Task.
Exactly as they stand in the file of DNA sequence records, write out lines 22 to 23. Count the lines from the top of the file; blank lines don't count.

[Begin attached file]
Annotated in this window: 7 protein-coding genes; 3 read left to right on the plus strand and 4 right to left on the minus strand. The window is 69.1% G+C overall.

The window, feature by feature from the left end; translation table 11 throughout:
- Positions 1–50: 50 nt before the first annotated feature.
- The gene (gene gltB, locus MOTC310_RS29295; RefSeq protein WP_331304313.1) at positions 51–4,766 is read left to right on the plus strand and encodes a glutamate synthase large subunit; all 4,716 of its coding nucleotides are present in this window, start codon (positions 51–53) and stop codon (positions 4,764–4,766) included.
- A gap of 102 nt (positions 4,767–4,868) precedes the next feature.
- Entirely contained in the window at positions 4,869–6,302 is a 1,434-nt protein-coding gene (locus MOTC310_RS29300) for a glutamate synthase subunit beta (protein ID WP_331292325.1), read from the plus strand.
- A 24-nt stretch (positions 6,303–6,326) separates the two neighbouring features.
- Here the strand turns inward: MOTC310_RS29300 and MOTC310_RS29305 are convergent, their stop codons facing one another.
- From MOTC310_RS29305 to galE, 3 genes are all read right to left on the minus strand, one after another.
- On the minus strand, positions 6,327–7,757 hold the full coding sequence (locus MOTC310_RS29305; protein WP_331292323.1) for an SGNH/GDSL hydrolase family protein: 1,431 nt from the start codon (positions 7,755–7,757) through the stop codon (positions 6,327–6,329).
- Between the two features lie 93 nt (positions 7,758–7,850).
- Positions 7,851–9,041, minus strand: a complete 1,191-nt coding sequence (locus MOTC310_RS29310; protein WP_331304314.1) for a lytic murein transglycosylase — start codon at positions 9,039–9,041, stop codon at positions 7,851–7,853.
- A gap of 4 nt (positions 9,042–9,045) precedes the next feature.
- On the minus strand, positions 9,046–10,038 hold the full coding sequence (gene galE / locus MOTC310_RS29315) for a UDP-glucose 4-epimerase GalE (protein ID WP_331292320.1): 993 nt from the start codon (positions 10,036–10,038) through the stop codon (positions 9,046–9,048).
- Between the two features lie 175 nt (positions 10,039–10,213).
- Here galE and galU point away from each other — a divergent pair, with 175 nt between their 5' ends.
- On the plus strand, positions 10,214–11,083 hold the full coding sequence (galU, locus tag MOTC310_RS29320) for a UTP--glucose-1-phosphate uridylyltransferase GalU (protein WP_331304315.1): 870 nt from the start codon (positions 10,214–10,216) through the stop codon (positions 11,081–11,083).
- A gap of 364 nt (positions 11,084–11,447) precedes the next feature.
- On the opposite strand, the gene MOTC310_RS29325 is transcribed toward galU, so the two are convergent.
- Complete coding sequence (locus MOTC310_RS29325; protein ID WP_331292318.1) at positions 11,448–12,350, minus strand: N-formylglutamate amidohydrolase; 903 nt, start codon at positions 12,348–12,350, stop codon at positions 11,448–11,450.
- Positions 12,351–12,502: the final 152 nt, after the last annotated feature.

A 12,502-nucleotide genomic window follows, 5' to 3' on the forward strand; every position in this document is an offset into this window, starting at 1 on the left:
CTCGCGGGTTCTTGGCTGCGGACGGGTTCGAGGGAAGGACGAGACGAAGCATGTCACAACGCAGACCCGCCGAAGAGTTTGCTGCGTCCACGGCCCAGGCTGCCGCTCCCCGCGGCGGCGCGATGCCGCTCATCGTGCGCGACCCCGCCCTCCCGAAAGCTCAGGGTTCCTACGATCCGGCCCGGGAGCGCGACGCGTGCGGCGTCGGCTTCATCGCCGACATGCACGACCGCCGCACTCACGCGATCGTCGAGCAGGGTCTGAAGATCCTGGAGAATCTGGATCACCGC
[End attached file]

A 12,502-nucleotide genomic window follows, 5' to 3' on the forward strand; every position in this document is an offset into this window, starting at 1 on the left:
CTCGCGGGTTCTTGGCTGCGGACGGGTTCGAGGGAAGGACGAGACGAAGCATGTCACAACGCAGACCCGCCGAAGAGTTTGCTGCGTCCACGGCCCAGGCTGCCGCTCCCCGCGGCGGCGCGATGCCGCTCATCGTGCGCGACCCCGCCCTCCCGAAAGCTCAGGGTTCCTACGATCCGGCCCGGGAGCGCGACGCGTGCGGCGTCGGCTTCATCGCCGACATGCACGACCGCCGCACTCACGCGATCGTCGAGCAGGGTCTGAAGATCCTGGAGAATCTGGATCACCGC